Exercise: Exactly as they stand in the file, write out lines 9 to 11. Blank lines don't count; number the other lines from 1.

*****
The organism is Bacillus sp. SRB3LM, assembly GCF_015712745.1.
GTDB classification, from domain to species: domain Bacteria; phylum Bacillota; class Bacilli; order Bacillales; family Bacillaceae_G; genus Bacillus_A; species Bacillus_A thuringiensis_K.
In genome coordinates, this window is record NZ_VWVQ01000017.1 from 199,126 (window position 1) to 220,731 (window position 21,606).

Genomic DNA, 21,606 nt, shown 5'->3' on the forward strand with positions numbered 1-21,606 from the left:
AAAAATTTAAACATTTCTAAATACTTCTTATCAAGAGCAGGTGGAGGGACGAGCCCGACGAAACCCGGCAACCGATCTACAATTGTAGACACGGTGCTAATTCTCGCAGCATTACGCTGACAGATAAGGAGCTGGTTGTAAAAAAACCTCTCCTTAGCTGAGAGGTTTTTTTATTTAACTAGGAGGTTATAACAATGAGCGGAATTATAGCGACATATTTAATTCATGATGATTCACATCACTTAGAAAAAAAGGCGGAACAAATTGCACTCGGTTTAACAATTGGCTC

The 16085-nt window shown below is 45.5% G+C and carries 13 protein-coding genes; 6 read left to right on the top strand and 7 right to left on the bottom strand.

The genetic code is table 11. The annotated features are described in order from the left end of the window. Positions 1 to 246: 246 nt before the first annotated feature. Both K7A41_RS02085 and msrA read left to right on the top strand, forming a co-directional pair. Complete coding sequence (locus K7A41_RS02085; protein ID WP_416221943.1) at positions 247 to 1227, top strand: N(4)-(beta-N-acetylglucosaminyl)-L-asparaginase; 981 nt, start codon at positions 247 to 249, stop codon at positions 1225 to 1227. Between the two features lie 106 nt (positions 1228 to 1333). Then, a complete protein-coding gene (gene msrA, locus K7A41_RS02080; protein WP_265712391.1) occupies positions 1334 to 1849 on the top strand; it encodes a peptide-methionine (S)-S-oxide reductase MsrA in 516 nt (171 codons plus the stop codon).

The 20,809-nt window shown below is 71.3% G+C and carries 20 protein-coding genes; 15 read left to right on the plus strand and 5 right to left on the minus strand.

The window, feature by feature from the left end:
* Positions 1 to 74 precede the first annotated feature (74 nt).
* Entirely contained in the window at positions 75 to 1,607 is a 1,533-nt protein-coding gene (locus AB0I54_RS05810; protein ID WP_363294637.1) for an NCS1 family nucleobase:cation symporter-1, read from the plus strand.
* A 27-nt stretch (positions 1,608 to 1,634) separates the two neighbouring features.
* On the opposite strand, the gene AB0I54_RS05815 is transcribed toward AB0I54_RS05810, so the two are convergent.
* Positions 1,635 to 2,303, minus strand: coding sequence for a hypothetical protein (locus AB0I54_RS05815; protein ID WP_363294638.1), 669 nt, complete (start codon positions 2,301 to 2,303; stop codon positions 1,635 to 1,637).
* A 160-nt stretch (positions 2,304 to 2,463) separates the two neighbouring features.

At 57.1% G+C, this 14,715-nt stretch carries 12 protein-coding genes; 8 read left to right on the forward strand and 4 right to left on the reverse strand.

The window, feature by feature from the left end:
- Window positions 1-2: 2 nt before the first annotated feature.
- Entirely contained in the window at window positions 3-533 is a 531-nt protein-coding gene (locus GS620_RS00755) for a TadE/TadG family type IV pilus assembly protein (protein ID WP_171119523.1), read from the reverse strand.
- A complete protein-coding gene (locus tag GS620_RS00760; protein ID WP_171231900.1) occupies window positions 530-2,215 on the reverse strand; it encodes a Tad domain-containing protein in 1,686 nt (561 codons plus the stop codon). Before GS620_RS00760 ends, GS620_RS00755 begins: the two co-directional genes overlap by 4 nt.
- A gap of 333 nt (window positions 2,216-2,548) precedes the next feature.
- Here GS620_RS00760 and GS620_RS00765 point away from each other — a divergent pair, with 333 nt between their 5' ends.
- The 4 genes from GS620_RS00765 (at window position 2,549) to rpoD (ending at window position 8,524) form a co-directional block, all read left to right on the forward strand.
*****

The window, feature by feature from the left end:
* Positions 1 to 74 precede the first annotated feature (74 nt).
* Entirely contained in the window at positions 75 to 1,607 is a 1,533-nt protein-coding gene (locus AB0I54_RS05810; protein ID WP_363294637.1) for an NCS1 family nucleobase:cation symporter-1, read from the plus strand.